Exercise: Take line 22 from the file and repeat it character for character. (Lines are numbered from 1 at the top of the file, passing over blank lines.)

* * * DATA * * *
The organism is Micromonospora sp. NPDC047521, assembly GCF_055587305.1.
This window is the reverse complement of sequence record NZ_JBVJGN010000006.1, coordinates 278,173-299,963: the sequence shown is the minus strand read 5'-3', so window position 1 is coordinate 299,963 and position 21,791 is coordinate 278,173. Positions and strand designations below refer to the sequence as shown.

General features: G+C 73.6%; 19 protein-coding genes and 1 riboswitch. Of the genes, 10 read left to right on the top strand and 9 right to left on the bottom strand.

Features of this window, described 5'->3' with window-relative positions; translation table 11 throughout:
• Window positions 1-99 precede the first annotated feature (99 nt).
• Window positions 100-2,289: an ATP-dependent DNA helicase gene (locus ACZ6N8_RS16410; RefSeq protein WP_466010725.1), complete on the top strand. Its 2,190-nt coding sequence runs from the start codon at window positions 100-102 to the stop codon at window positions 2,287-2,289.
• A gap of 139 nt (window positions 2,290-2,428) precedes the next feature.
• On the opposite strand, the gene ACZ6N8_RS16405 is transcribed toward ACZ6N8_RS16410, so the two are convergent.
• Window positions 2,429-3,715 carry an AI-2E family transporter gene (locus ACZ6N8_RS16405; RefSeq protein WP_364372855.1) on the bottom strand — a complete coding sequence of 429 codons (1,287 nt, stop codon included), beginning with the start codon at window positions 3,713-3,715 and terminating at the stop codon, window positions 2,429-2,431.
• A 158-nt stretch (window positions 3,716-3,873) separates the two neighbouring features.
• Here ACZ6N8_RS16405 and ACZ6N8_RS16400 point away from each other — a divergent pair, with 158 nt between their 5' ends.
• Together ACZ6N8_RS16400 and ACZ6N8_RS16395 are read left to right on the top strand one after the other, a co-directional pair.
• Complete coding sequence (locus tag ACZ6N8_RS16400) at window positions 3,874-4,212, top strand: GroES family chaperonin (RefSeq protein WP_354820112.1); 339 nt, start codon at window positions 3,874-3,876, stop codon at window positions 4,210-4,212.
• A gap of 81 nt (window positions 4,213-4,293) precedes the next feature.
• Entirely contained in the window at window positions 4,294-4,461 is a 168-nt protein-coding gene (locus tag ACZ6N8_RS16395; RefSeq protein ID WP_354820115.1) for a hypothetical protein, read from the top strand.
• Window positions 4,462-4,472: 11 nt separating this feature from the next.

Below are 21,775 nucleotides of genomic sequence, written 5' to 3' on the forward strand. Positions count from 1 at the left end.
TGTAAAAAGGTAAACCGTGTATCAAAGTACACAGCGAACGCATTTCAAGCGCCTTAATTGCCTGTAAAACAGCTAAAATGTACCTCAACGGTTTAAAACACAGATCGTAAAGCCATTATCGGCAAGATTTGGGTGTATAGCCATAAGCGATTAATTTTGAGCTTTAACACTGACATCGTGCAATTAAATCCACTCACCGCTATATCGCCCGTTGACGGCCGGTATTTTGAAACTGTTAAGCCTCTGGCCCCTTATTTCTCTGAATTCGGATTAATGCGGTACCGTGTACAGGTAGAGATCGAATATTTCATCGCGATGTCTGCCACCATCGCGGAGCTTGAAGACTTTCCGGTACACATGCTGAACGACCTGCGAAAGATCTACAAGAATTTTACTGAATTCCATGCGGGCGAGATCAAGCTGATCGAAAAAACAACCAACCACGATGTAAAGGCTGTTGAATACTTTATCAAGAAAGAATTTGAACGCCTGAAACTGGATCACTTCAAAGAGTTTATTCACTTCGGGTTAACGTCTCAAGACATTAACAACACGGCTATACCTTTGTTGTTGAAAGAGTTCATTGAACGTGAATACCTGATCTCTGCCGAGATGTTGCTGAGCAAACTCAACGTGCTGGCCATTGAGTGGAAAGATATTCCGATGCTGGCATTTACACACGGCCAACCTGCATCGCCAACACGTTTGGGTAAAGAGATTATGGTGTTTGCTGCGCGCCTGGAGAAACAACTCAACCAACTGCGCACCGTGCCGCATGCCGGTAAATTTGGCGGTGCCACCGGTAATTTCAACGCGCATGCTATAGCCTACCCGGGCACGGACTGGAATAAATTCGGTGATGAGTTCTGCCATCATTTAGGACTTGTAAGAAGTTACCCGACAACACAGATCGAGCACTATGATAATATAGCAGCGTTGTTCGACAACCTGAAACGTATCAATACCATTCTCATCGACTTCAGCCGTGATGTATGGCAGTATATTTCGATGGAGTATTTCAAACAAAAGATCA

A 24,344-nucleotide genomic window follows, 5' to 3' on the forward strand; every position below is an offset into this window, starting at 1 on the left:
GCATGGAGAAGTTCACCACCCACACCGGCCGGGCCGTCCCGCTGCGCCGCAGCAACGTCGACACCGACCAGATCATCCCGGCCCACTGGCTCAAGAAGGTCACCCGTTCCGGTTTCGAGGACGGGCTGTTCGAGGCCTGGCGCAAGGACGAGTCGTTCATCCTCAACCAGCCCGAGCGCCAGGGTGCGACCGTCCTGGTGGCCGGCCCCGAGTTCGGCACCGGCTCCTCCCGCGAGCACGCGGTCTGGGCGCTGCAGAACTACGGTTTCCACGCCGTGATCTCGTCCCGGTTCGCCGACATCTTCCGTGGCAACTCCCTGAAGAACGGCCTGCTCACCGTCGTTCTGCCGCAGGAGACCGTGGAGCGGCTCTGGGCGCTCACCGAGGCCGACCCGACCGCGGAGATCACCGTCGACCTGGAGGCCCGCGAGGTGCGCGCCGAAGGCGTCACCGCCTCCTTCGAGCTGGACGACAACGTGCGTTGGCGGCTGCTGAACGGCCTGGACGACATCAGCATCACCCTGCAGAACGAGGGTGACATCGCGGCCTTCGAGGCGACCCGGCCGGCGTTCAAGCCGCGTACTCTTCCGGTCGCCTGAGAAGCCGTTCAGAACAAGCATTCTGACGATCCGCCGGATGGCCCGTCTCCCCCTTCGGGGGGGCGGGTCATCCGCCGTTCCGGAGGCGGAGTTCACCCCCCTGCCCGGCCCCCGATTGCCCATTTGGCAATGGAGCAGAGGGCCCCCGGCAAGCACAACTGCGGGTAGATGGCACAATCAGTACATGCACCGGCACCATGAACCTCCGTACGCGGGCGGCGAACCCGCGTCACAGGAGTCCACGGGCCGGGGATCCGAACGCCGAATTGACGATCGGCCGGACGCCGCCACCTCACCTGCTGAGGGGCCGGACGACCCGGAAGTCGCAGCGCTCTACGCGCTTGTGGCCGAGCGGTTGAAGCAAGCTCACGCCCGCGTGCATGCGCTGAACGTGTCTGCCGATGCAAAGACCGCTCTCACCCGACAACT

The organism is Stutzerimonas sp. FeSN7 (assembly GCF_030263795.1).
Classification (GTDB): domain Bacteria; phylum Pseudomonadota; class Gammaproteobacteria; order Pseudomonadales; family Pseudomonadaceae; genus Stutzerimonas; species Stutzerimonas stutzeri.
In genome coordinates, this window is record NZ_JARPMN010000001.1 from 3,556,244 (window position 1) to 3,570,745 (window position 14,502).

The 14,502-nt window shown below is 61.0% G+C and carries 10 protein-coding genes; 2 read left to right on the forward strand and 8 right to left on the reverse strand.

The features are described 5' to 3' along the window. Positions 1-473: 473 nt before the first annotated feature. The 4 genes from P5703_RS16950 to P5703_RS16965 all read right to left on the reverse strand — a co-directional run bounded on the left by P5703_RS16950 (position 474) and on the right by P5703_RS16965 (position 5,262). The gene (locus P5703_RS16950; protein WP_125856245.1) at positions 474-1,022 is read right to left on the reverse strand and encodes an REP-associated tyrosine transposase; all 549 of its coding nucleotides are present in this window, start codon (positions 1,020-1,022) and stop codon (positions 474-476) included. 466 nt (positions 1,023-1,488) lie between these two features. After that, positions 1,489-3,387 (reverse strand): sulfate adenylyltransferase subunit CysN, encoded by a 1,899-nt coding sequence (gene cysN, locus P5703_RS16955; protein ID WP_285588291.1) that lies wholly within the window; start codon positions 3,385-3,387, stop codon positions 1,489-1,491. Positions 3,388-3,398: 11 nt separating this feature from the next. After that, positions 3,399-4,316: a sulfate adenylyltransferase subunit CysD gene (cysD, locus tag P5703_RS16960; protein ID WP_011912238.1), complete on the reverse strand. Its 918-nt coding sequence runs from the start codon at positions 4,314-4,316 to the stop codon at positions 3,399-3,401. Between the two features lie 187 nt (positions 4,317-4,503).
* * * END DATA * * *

Classification (GTDB): domain Bacteria; phylum Pseudomonadota; class Gammaproteobacteria; order Pseudomonadales; family Pseudomonadaceae; genus Stutzerimonas; species Stutzerimonas stutzeri.